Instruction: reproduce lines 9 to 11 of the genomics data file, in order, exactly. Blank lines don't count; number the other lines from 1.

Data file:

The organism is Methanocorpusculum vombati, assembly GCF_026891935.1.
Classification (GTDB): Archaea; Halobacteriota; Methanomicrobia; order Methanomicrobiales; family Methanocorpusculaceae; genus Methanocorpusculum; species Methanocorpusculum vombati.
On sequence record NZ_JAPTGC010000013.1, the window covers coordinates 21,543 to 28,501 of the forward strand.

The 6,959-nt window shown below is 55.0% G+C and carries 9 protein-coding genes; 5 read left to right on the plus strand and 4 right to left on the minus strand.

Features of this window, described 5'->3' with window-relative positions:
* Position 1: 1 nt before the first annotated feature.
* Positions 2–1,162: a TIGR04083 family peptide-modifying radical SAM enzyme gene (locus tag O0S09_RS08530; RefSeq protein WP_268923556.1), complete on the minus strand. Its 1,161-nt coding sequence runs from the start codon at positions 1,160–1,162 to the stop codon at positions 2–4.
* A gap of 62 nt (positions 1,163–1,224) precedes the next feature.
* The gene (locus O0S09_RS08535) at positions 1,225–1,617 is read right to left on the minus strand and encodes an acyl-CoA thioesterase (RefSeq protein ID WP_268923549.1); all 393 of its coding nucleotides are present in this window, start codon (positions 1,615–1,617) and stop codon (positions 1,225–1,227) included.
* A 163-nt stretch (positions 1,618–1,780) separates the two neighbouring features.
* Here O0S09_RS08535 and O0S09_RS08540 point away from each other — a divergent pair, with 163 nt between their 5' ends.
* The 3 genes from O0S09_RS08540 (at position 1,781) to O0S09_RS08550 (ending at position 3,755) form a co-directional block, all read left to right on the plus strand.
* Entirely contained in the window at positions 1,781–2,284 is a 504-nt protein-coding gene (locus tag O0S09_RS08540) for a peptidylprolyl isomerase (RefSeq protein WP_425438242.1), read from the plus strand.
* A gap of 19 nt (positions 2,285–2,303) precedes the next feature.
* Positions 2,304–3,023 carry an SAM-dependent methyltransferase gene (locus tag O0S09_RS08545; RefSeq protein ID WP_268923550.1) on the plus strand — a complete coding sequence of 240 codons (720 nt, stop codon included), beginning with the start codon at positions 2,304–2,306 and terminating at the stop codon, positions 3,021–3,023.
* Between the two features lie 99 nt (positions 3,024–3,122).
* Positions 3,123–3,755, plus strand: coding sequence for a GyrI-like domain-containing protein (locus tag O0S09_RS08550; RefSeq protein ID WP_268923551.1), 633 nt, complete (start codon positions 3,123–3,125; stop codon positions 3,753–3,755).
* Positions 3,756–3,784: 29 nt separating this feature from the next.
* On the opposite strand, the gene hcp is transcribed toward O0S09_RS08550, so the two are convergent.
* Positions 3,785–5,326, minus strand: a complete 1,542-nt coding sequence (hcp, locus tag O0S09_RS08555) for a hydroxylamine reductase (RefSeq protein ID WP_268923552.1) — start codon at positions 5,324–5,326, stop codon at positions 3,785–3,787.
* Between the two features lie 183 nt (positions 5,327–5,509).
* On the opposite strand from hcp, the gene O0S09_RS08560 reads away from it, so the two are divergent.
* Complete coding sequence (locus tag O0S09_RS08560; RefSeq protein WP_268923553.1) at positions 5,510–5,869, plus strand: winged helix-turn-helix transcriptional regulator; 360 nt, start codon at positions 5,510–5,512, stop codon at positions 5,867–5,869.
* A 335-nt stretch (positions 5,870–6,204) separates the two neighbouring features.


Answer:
* The gene (locus O0S09_RS08535) at positions 1,225–1,617 is read right to left on the minus strand and encodes an acyl-CoA thioesterase (RefSeq protein ID WP_268923549.1); all 393 of its coding nucleotides are present in this window, start codon (positions 1,615–1,617) and stop codon (positions 1,225–1,227) included.
* A 163-nt stretch (positions 1,618–1,780) separates the two neighbouring features.
* Here O0S09_RS08535 and O0S09_RS08540 point away from each other — a divergent pair, with 163 nt between their 5' ends.